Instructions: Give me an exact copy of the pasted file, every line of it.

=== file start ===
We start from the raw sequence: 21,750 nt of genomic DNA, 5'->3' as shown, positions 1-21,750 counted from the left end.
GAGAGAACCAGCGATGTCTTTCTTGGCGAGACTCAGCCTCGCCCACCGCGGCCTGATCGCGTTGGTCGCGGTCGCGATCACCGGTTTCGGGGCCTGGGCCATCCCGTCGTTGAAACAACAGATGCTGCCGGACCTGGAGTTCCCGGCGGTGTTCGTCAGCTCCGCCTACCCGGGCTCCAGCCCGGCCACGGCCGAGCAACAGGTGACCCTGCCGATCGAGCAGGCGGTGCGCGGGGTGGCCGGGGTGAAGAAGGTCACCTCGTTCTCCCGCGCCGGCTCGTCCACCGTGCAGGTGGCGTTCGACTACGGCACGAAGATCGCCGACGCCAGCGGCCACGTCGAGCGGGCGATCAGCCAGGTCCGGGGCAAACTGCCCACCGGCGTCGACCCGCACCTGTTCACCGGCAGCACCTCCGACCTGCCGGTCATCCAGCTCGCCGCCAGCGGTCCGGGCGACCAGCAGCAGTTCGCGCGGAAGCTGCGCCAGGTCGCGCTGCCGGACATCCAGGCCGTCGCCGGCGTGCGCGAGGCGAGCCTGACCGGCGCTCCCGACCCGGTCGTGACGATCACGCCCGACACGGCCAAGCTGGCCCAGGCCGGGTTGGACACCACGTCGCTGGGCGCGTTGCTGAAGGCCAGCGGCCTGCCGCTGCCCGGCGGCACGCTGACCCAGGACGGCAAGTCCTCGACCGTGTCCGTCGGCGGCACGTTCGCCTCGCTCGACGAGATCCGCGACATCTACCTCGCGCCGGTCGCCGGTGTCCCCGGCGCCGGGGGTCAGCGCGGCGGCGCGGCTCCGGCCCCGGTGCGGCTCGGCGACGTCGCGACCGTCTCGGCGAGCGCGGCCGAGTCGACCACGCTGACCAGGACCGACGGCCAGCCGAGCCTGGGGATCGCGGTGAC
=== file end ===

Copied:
We start from the raw sequence: 21,750 nt of genomic DNA, 5'->3' as shown, positions 1-21,750 counted from the left end.
GAGAGAACCAGCGATGTCTTTCTTGGCGAGACTCAGCCTCGCCCACCGCGGCCTGATCGCGTTGGTCGCGGTCGCGATCACCGGTTTCGGGGCCTGGGCCATCCCGTCGTTGAAACAACAGATGCTGCCGGACCTGGAGTTCCCGGCGGTGTTCGTCAGCTCCGCCTACCCGGGCTCCAGCCCGGCCACGGCCGAGCAACAGGTGACCCTGCCGATCGAGCAGGCGGTGCGCGGGGTGGCCGGGGTGAAGAAGGTCACCTCGTTCTCCCGCGCCGGCTCGTCCACCGTGCAGGTGGCGTTCGACTACGGCACGAAGATCGCCGACGCCAGCGGCCACGTCGAGCGGGCGATCAGCCAGGTCCGGGGCAAACTGCCCACCGGCGTCGACCCGCACCTGTTCACCGGCAGCACCTCCGACCTGCCGGTCATCCAGCTCGCCGCCAGCGGTCCGGGCGACCAGCAGCAGTTCGCGCGGAAGCTGCGCCAGGTCGCGCTGCCGGACATCCAGGCCGTCGCCGGCGTGCGCGAGGCGAGCCTGACCGGCGCTCCCGACCCGGTCGTGACGATCACGCCCGACACGGCCAAGCTGGCCCAGGCCGGGTTGGACACCACGTCGCTGGGCGCGTTGCTGAAGGCCAGCGGCCTGCCGCTGCCCGGCGGCACGCTGACCCAGGACGGCAAGTCCTCGACCGTGTCCGTCGGCGGCACGTTCGCCTCGCTCGACGAGATCCGCGACATCTACCTCGCGCCGGTCGCCGGTGTCCCCGGCGCCGGGGGTCAGCGCGGCGGCGCGGCTCCGGCCCCGGTGCGGCTCGGCGACGTCGCGACCGTCTCGGCGAGCGCGGCCGAGTCGACCACGCTGACCAGGACCGACGGCCAGCCGAGCCTGGGGATCGCGGTGAC